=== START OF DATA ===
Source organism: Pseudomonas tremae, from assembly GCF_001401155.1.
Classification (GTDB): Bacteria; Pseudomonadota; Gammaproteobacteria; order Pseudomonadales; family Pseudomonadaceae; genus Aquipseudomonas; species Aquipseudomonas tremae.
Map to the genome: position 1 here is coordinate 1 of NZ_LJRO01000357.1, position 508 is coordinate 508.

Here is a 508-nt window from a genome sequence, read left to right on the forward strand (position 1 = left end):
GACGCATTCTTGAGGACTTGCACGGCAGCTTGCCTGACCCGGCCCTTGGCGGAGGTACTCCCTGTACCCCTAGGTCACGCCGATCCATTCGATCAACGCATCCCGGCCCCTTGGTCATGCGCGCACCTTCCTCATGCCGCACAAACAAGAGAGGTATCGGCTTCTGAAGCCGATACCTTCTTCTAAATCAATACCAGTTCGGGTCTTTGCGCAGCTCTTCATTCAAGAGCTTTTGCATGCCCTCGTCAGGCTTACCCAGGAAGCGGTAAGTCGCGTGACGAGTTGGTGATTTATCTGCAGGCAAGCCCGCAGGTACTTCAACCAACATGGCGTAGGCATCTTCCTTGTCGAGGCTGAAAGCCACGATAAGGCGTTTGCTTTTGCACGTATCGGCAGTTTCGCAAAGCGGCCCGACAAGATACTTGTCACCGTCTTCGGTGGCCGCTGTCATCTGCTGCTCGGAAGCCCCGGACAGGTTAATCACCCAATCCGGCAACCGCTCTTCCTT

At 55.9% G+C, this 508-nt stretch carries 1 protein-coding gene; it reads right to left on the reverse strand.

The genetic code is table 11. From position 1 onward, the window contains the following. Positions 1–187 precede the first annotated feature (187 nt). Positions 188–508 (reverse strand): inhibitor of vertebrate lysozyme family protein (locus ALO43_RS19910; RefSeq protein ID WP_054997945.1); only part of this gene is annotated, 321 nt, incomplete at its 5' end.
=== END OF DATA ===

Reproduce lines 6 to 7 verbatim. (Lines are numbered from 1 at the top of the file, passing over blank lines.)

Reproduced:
At 55.9% G+C, this 508-nt stretch carries 1 protein-coding gene; it reads right to left on the reverse strand.

The genetic code is table 11. From position 1 onward, the window contains the following. Positions 1–187 precede the first annotated feature (187 nt). Positions 188–508 (reverse strand): inhibitor of vertebrate lysozyme family protein (locus ALO43_RS19910; RefSeq protein ID WP_054997945.1); only part of this gene is annotated, 321 nt, incomplete at its 5' end.